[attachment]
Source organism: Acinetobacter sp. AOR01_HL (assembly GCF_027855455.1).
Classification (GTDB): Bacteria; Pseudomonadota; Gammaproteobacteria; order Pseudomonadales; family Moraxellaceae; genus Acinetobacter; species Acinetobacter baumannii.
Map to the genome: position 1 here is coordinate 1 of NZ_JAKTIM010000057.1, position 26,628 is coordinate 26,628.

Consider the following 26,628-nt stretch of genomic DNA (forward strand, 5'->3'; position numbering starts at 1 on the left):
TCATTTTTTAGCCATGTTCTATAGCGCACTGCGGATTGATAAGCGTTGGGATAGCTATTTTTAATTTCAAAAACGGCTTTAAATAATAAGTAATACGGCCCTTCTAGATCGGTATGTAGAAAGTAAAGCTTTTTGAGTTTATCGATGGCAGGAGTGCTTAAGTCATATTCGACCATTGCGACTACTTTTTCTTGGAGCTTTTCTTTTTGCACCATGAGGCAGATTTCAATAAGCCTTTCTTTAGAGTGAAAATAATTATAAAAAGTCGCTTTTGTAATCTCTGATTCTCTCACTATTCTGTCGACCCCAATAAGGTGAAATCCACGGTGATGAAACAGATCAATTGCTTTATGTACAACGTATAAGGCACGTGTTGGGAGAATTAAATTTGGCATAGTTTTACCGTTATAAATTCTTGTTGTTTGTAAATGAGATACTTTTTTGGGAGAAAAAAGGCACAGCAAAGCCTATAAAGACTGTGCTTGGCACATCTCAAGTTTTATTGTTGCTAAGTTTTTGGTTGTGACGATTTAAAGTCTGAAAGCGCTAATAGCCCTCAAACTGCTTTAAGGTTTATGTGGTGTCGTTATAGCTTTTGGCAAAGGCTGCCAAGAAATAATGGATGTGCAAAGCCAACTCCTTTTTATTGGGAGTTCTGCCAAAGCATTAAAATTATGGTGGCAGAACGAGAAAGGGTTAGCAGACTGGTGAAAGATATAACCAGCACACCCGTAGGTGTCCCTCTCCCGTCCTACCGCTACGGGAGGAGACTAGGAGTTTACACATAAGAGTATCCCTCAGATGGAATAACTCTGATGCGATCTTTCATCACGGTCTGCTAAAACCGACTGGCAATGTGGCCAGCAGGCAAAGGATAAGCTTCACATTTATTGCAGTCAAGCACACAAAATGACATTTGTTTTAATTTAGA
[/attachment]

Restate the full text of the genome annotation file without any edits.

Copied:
Source organism: Acinetobacter sp. AOR01_HL (assembly GCF_027855455.1).
Classification (GTDB): Bacteria; Pseudomonadota; Gammaproteobacteria; order Pseudomonadales; family Moraxellaceae; genus Acinetobacter; species Acinetobacter baumannii.
Map to the genome: position 1 here is coordinate 1 of NZ_JAKTIM010000057.1, position 26,628 is coordinate 26,628.

Consider the following 26,628-nt stretch of genomic DNA (forward strand, 5'->3'; position numbering starts at 1 on the left):
TCATTTTTTAGCCATGTTCTATAGCGCACTGCGGATTGATAAGCGTTGGGATAGCTATTTTTAATTTCAAAAACGGCTTTAAATAATAAGTAATACGGCCCTTCTAGATCGGTATGTAGAAAGTAAAGCTTTTTGAGTTTATCGATGGCAGGAGTGCTTAAGTCATATTCGACCATTGCGACTACTTTTTCTTGGAGCTTTTCTTTTTGCACCATGAGGCAGATTTCAATAAGCCTTTCTTTAGAGTGAAAATAATTATAAAAAGTCGCTTTTGTAATCTCTGATTCTCTCACTATTCTGTCGACCCCAATAAGGTGAAATCCACGGTGATGAAACAGATCAATTGCTTTATGTACAACGTATAAGGCACGTGTTGGGAGAATTAAATTTGGCATAGTTTTACCGTTATAAATTCTTGTTGTTTGTAAATGAGATACTTTTTTGGGAGAAAAAAGGCACAGCAAAGCCTATAAAGACTGTGCTTGGCACATCTCAAGTTTTATTGTTGCTAAGTTTTTGGTTGTGACGATTTAAAGTCTGAAAGCGCTAATAGCCCTCAAACTGCTTTAAGGTTTATGTGGTGTCGTTATAGCTTTTGGCAAAGGCTGCCAAGAAATAATGGATGTGCAAAGCCAACTCCTTTTTATTGGGAGTTCTGCCAAAGCATTAAAATTATGGTGGCAGAACGAGAAAGGGTTAGCAGACTGGTGAAAGATATAACCAGCACACCCGTAGGTGTCCCTCTCCCGTCCTACCGCTACGGGAGGAGACTAGGAGTTTACACATAAGAGTATCCCTCAGATGGAATAACTCTGATGCGATCTTTCATCACGGTCTGCTAAAACCGACTGGCAATGTGGCCAGCAGGCAAAGGATAAGCTTCACATTTATTGCAGTCAAGCACACAAAATGACATTTGTTTTAATTTAGA